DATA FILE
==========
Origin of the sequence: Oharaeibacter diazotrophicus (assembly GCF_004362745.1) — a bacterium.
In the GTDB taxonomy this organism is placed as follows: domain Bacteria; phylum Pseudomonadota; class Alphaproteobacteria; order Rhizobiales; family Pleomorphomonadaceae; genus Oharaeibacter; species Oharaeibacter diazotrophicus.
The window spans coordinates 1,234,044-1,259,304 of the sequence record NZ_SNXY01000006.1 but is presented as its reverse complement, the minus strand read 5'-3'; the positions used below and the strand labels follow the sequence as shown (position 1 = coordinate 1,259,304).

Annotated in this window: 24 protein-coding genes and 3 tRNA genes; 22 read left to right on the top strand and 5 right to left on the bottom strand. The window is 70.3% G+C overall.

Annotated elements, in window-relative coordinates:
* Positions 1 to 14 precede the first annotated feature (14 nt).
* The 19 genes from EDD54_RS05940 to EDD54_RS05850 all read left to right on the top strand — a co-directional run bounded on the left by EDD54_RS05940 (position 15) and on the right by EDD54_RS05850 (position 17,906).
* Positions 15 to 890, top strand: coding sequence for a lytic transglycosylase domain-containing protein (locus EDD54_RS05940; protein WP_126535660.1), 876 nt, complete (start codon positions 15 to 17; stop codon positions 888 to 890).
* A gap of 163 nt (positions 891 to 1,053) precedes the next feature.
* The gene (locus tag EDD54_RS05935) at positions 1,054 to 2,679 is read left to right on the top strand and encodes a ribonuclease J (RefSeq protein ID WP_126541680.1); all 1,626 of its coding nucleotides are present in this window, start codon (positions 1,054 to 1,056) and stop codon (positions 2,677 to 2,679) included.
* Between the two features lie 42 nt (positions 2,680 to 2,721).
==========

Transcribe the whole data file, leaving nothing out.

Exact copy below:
Origin of the sequence: Oharaeibacter diazotrophicus (assembly GCF_004362745.1) — a bacterium.
In the GTDB taxonomy this organism is placed as follows: domain Bacteria; phylum Pseudomonadota; class Alphaproteobacteria; order Rhizobiales; family Pleomorphomonadaceae; genus Oharaeibacter; species Oharaeibacter diazotrophicus.
The window spans coordinates 1,234,044-1,259,304 of the sequence record NZ_SNXY01000006.1 but is presented as its reverse complement, the minus strand read 5'-3'; the positions used below and the strand labels follow the sequence as shown (position 1 = coordinate 1,259,304).

Annotated in this window: 24 protein-coding genes and 3 tRNA genes; 22 read left to right on the top strand and 5 right to left on the bottom strand. The window is 70.3% G+C overall.

Annotated elements, in window-relative coordinates:
* Positions 1 to 14 precede the first annotated feature (14 nt).
* The 19 genes from EDD54_RS05940 to EDD54_RS05850 all read left to right on the top strand — a co-directional run bounded on the left by EDD54_RS05940 (position 15) and on the right by EDD54_RS05850 (position 17,906).
* Positions 15 to 890, top strand: coding sequence for a lytic transglycosylase domain-containing protein (locus EDD54_RS05940; protein WP_126535660.1), 876 nt, complete (start codon positions 15 to 17; stop codon positions 888 to 890).
* A gap of 163 nt (positions 891 to 1,053) precedes the next feature.
* The gene (locus tag EDD54_RS05935) at positions 1,054 to 2,679 is read left to right on the top strand and encodes a ribonuclease J (RefSeq protein ID WP_126541680.1); all 1,626 of its coding nucleotides are present in this window, start codon (positions 1,054 to 1,056) and stop codon (positions 2,677 to 2,679) included.
* Between the two features lie 42 nt (positions 2,680 to 2,721).